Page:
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"...public opinion deserves to be respected as well as despised" G.W.F. Hegel, 'Philosophy of Right'

standing on the sidelines watching « Previous | |Next »
September 19, 2008

I watched a bit of Q+A on ABC last night on the global financial crisis. Robert Manne reckoned it signified the end of neo-liberalism, Tony Abbott said Manne's talk of the end of capitalism was silly since capitalism would survive as it was a resilient beast, whilst Maxine McKew dismissed all apocalyptic talk as unwarranted given the weathering of the Credit and Loan's collapse in the US in the 1980s and the Asian crisis in the 1990s.

At no point did Manne say anything like 'capitalism will not survive these financial shocks.' (He reckoned that global warming was a far bigger issue that the global financial crisis). Neither Abbott and McKew were willing to pick up and explore Manne's point about the limits of neo-liberalism, or even mention the ways to deal with or manage the crisis.

Penn1.jpg Ingram Pinn

What the politicians did say was to highlight the interconnectedness of the global economy. What they didn't say is that there is a growing tension between global integration and a shortage of credible international governance and that governments of nation-states have been left with responsibility without power.

The significance of this is that politicians are on the sidelines watching like the rest of us despite their claim to inside information from those who really know what's going on. They really don't know what is happening or what to do about it. Abbott actually implied that it was all a bit of a glitch and was not market failure.

Given their insider information---which McKew made so much of --- they could have made reference to the transformation of the USA into a country where there is socialism for the rich, the well connected and Wall Street (i.e. where profits are privatized and losses are socialized) with the nationalization of AIG. Or they could have mentioned the need for greater international governance beyond the G7 central banks--(where's China?); or the need to quarantine the toxic bad debts; or the need to recapitalize the remaining investment banks.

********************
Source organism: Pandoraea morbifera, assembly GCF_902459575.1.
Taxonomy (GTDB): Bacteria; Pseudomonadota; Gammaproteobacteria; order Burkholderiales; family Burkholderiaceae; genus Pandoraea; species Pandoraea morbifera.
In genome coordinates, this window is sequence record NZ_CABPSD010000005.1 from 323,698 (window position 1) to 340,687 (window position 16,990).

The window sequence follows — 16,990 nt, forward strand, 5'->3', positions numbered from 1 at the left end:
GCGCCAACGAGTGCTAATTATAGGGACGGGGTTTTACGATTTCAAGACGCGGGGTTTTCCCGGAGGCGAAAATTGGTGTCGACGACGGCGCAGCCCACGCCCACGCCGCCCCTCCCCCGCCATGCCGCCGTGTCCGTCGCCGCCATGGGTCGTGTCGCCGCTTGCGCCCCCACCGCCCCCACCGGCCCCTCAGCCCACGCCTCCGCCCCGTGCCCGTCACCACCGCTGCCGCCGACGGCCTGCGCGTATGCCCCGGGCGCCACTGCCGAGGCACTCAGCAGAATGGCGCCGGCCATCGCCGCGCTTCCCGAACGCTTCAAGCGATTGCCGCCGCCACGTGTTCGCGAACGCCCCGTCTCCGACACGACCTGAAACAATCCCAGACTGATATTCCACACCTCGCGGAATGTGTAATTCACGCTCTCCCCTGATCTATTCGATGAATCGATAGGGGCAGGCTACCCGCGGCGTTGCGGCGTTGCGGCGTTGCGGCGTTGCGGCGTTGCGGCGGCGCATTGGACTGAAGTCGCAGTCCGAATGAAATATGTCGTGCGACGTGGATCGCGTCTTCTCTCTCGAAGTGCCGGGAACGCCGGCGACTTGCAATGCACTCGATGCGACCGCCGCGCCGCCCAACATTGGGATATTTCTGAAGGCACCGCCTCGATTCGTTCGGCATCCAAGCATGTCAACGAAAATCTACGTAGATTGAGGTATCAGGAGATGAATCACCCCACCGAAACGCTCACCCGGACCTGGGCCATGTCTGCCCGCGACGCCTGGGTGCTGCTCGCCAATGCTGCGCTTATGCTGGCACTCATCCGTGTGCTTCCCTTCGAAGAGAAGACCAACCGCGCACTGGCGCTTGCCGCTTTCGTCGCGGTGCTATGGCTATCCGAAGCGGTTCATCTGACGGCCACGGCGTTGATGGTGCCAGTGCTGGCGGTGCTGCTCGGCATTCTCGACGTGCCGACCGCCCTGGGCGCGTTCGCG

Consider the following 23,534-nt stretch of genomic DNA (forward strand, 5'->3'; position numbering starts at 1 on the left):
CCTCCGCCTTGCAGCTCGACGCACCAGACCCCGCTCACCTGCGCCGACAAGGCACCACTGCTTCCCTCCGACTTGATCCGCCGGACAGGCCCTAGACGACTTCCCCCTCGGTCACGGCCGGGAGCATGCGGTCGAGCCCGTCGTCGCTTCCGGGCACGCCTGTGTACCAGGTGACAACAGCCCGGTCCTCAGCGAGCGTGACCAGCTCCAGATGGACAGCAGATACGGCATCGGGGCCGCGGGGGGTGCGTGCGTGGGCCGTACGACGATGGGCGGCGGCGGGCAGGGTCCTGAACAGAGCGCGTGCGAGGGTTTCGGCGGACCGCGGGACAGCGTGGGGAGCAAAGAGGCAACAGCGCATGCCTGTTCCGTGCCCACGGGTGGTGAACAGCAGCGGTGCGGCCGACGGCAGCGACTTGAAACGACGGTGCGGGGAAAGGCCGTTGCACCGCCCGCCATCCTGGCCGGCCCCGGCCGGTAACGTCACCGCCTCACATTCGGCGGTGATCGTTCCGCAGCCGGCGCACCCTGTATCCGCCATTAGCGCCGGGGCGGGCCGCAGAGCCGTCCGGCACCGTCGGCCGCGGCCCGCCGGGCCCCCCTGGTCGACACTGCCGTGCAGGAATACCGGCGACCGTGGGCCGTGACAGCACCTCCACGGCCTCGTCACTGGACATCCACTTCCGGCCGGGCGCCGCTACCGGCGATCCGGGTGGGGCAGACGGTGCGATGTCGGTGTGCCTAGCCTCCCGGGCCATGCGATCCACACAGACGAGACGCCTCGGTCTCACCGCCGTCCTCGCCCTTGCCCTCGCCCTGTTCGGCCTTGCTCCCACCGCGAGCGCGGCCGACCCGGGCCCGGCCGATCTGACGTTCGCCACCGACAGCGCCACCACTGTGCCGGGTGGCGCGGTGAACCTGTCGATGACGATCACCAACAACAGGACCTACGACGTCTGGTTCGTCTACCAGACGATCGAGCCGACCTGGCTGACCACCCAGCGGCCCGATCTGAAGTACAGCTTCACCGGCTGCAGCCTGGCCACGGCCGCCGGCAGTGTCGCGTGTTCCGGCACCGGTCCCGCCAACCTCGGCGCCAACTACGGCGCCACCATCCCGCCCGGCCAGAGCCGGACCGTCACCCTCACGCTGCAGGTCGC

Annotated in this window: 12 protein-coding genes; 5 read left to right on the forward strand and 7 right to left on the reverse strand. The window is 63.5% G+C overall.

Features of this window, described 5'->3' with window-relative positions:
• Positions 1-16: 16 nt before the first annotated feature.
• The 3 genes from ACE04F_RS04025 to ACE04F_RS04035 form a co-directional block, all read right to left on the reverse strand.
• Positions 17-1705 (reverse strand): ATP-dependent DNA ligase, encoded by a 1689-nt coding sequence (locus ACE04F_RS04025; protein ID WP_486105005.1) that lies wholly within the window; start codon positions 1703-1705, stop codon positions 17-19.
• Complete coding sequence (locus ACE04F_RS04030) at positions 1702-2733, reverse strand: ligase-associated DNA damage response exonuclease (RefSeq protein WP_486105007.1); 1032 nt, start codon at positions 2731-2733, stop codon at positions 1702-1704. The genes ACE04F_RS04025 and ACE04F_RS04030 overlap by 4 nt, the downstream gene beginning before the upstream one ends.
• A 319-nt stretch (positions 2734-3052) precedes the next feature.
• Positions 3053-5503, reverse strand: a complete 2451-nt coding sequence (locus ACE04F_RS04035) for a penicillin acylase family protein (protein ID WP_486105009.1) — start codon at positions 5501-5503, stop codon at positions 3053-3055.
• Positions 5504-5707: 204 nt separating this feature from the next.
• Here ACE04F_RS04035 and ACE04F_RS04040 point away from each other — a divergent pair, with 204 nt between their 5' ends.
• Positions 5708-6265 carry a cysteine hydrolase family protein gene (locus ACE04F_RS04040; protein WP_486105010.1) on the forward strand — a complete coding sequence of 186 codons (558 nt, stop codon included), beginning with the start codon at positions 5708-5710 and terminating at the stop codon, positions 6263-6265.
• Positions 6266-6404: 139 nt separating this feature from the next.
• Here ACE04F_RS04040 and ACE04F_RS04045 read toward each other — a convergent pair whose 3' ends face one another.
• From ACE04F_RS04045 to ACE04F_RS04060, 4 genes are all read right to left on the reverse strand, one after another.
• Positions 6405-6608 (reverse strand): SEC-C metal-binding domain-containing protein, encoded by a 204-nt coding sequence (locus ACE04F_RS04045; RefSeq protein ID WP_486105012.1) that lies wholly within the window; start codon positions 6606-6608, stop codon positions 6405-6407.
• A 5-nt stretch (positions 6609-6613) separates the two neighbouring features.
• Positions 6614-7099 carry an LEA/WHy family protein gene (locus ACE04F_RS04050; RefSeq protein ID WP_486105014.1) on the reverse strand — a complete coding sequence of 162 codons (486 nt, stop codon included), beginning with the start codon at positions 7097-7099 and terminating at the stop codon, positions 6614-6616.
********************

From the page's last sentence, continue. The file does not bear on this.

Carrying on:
Or the politicians could ghave mentioned how this financial crisis was different from the previous ones. The previous ones started on fringes of the global financial system-- in the developing or emerging economies in Latin America, Asia or Russia--- and the West (G7) worried about the contagion. This crisis was made in the US--the heart of the global financial system--- and it is the emerging powers of the east that fear contagion. Doesn't that highlight the big shift in economic power in the world?

| Posted by Gary Sauer-Thompson at 7:18 AM | | Comments (13)
Comments

Comments

I've been looking at the impact this may have on McCain's credibility. McCain's sky hasn't fallen just yet. His economic plan has been endorsed by the usual suspects - advisors to George W, and other republican presidents.

Under the first Bush administration Washington created the Resolution Trust Corporation - to hoover up devalued assets in the "savings and loan" crisis which brought down scores of banks during the late 1980s and early 1990s.

The talk in Washington under the second Bush administration is for a similar kind of organization to be established. Another example of the masters of the universe.

Kevin,
you might like this op ed in The Guardian by Melissa McEwan:

The hypocrisy of the personal responsibility brigade brazenly, utterly refusing to take responsibility for this mess, and the irony of these great champions of the ownership society flatly refusing to own the economic policies which have resulted in massive losses among American families, would be positively hilarious if it all weren't so goddamned tragic.